“It was 90 percent in favor of doing it,” Shortz said. “There is a lot of enthusiasm about working with the USGA. The club has become a lot more community oriented. As we look around at the landscape of golf and see what we might do in the community, that played a role in our thinking.”
LACC and the USGA’s commitment to Southland golf is significant. Working with the SCGA Junior Golf Foundation, the 2023 U.S. Open Community Legacy campaign will be a significant part of the championship and will have a lasting impact on the opportunities for underserved youth in SoCal. This will be a first-of-its-kind project financially supported by the SCGA, USGA, LACC and its members. In addition, the USGA, with the support of LACC, will extend the USGA Pathways Internship Program to 20 young adults for the U.S. Open this summer.
Anticipation for the U.S. Open at LACC is high, considering how differently this championship could look and play compared to the 122 that have come before it. First, there is the wholly unique aspect of a rugged, naturalistic golf course sitting smack in the middle of one of the most populated urban areas on Earth. “It’s like if they had a golf course in New York’s Central Park” is how U.S. captain Spider Miller described LACC before the Walker Cup.
Then there’s the nature of the North Course itself. For those who watched in person or on television as the U.S. squad that included Scottie Scheffler, Collin Morikawa, Will Zalatoris and Cameron Champ dominated Great Britain & Northern Ireland in September 2017, the ruggedness of LACC might have come as a shock. After Hanse’s renovation, the way in which the barranca winds through some of the holes, many of which are accentuated by fescue-lined bunkers, is more Shinnecock Hills or Bethpage Black than Augusta National.
The North Course can play as long as 7,550 yards for the Open, but it’s not the length that will be the standout challenge. The fairways and rough are composed of Bermuda grass, and the USGA’s plan is to keep the fairways wide enough to bring Thomas’s movement and flow into play while punishing those who don’t use thoughtful strategy. Tellingly, there will be no first cut of rough; balls could go from a fairway lie to three inches or more of thick stuff with nothing in between to mitigate the mistake.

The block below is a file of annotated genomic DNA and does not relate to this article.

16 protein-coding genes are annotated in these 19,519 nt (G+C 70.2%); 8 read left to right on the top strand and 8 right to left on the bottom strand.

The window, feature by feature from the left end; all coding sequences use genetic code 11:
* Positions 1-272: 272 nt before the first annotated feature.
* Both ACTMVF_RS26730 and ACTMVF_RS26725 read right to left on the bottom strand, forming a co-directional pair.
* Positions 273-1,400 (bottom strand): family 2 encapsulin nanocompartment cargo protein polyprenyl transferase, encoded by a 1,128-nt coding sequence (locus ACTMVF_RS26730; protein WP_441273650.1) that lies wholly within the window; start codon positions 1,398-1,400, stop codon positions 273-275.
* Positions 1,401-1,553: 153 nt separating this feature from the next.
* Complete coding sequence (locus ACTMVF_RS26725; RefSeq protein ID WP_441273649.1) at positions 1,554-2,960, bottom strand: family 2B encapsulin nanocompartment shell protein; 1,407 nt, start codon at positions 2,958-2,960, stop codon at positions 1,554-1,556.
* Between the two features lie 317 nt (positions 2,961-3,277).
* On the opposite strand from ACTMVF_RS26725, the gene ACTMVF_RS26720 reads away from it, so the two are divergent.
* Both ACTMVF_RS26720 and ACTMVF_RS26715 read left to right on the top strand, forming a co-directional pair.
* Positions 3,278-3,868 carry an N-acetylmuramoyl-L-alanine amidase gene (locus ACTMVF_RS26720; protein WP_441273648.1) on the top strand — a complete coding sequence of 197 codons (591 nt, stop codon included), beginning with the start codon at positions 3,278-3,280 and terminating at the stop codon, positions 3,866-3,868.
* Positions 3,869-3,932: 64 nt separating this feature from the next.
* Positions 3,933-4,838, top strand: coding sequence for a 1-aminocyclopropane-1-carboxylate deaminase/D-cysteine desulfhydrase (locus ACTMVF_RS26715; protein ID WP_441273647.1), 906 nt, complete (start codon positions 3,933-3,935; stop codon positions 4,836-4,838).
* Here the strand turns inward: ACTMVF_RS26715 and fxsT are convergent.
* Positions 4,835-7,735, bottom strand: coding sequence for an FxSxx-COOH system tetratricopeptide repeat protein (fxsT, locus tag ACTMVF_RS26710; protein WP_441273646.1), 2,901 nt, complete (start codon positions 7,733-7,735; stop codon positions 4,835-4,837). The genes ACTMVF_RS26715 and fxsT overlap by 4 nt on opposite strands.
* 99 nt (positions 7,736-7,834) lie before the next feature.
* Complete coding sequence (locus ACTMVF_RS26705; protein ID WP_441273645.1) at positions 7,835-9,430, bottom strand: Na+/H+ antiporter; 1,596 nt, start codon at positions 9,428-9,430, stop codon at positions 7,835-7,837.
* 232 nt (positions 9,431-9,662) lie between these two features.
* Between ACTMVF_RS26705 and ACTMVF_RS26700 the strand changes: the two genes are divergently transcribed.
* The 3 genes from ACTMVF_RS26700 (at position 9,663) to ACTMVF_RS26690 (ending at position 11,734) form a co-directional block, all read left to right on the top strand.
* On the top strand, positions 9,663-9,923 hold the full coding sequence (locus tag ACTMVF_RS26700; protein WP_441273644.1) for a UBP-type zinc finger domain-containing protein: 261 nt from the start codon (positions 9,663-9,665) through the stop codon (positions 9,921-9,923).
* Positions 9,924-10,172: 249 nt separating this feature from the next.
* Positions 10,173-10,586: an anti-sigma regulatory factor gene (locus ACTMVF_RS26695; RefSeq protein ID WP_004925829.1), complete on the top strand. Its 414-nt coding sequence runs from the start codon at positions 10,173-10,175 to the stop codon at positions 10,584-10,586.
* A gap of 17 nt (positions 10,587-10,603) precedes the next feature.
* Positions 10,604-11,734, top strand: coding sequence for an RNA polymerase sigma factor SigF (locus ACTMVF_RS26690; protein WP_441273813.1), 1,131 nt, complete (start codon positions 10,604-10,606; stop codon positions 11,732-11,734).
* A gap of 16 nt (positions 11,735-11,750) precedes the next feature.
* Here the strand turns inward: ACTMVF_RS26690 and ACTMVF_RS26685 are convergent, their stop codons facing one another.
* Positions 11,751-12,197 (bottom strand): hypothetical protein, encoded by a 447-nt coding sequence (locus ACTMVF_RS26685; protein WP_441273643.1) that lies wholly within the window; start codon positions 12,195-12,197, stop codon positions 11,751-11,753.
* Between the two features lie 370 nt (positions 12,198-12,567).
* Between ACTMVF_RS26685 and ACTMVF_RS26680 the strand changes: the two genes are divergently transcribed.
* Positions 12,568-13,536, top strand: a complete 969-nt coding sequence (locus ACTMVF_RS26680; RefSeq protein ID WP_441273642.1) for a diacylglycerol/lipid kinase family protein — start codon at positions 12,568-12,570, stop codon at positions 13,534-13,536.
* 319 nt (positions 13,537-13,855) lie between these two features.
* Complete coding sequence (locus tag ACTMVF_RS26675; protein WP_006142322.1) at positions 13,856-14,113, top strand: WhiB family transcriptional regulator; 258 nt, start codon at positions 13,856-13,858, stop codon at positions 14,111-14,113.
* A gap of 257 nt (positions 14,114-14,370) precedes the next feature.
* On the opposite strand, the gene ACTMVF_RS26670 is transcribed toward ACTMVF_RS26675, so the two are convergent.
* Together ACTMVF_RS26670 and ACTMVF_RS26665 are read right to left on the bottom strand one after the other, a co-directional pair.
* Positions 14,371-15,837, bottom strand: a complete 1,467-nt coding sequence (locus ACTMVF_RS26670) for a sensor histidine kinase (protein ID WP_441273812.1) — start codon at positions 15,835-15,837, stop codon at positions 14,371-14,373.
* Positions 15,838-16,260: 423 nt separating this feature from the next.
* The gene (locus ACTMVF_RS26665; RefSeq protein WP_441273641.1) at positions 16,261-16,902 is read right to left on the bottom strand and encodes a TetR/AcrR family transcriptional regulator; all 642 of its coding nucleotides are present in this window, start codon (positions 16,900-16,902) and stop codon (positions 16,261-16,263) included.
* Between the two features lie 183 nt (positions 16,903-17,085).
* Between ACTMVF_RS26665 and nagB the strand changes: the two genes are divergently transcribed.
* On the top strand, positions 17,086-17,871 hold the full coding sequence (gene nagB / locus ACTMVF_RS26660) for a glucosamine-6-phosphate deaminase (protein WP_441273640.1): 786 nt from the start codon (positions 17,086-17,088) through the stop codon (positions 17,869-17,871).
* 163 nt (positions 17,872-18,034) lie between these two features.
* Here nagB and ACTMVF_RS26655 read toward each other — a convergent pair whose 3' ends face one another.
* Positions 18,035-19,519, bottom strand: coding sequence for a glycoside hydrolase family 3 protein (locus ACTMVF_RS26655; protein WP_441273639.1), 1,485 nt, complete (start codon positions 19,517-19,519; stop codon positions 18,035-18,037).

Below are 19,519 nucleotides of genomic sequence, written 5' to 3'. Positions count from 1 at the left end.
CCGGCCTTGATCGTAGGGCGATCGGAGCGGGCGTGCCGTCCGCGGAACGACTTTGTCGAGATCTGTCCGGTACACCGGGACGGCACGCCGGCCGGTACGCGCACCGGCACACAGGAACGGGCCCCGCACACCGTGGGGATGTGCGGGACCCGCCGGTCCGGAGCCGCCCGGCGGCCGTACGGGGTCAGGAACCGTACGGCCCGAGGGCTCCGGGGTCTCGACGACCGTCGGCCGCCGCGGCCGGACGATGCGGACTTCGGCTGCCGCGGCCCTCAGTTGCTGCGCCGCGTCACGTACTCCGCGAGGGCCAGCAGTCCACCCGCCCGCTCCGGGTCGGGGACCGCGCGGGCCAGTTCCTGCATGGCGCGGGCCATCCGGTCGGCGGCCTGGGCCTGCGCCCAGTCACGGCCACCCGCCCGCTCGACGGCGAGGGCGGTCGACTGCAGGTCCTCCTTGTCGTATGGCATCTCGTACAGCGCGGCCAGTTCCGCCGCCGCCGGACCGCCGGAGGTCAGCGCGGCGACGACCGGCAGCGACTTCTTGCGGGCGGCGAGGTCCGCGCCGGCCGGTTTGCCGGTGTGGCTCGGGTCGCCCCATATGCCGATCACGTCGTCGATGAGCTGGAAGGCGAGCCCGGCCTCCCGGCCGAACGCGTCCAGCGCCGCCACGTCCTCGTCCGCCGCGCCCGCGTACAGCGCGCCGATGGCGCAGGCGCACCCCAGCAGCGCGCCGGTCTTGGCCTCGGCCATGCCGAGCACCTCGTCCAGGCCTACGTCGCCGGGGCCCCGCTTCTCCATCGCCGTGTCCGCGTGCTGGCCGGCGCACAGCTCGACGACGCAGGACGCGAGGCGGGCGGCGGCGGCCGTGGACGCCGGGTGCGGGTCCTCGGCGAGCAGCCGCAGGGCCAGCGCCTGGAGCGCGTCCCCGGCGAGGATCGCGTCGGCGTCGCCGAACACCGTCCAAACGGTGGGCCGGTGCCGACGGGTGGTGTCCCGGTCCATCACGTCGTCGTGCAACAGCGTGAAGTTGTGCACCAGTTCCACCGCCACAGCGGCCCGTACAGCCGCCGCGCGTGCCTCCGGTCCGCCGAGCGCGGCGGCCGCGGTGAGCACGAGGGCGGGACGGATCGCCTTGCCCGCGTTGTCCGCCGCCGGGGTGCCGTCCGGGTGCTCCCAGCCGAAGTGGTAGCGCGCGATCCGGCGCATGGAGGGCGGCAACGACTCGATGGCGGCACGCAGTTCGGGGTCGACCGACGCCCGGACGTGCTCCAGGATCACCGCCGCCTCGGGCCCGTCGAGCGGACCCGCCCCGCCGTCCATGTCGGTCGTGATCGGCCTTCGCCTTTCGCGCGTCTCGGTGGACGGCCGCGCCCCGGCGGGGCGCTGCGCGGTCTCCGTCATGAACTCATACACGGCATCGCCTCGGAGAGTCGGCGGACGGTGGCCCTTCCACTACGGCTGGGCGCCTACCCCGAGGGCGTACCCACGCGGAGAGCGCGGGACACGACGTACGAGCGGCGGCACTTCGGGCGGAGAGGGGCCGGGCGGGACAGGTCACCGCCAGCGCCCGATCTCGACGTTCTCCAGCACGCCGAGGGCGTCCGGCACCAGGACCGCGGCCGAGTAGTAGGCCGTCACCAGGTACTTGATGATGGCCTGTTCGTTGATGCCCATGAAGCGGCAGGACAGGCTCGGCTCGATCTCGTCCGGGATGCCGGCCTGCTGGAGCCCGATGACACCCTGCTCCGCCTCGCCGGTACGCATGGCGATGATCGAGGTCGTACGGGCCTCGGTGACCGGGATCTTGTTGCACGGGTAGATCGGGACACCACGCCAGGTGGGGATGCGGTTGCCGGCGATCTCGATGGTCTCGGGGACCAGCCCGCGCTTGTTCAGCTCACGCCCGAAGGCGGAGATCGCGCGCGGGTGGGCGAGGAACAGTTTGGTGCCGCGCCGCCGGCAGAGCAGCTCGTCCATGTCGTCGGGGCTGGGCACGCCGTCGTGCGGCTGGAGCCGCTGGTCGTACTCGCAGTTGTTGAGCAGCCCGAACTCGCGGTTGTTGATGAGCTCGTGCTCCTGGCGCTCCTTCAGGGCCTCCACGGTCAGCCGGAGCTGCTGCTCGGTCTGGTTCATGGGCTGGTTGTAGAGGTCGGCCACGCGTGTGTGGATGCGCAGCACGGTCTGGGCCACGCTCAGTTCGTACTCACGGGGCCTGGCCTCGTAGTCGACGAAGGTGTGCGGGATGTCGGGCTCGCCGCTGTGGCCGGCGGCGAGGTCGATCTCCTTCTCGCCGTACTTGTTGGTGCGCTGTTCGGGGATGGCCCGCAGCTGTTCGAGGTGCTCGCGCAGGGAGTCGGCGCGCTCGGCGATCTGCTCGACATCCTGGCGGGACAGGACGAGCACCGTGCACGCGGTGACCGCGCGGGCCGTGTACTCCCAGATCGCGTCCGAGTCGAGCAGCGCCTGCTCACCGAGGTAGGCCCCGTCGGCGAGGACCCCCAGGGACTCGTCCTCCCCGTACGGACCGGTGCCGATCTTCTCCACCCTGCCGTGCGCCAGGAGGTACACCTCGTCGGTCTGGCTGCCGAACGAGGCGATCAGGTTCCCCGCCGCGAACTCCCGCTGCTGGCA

And maybe more than at most major venues, the par-3 holes will have a huge say in who wins the championship. That’s because there are five on the course, and in a tantalizing scenario, there could be a round in which the signature 11th plays at nearly 300 yards while the 15th is a half-wedge at 78 yards. That’s truly a wonder in golf’s bomb-and-gouge era.
Relishing the opportunity at 15, Bodenhamer said, “Every golfer in America can relate to it because they can play it. Not everybody can hit it 300 yards.”
“Firmness” is the USGA’s buzzword for this Open, for both the fairways and greens. Unlike so many Midwest and Eastern U.S. Opens in which the course conditions are ultimately decided by the week’s weather, Bodenhamer is thrilled to know that he’s virtually guaranteed a fast track in which he can dial in the conditions he wants.
“Talk to all of the great players,” said Bodenhamer, “and they’ll tell you that having firm and fast conditions is when the cream rises to the top.”
Is there a potential for the pros to scorch LACC with some low scores? Maybe. There is some precedent, with current PGA Tour pro Max Homa having fired a 61 on the North Course on his way to victory in the 2013 Pac-12 Championships. But the USGA expects to provide drama without trickery.
“We’re not going to force a score,” Bondenhamer said. “It will be whatever the architect intended. Firmness, a variety of angles and the rough will be our friend.”
Know this: With their long-term commitment to L.A., both the USGA and LACC are going to make every effort to ensure that this first major bow is a blockbuster.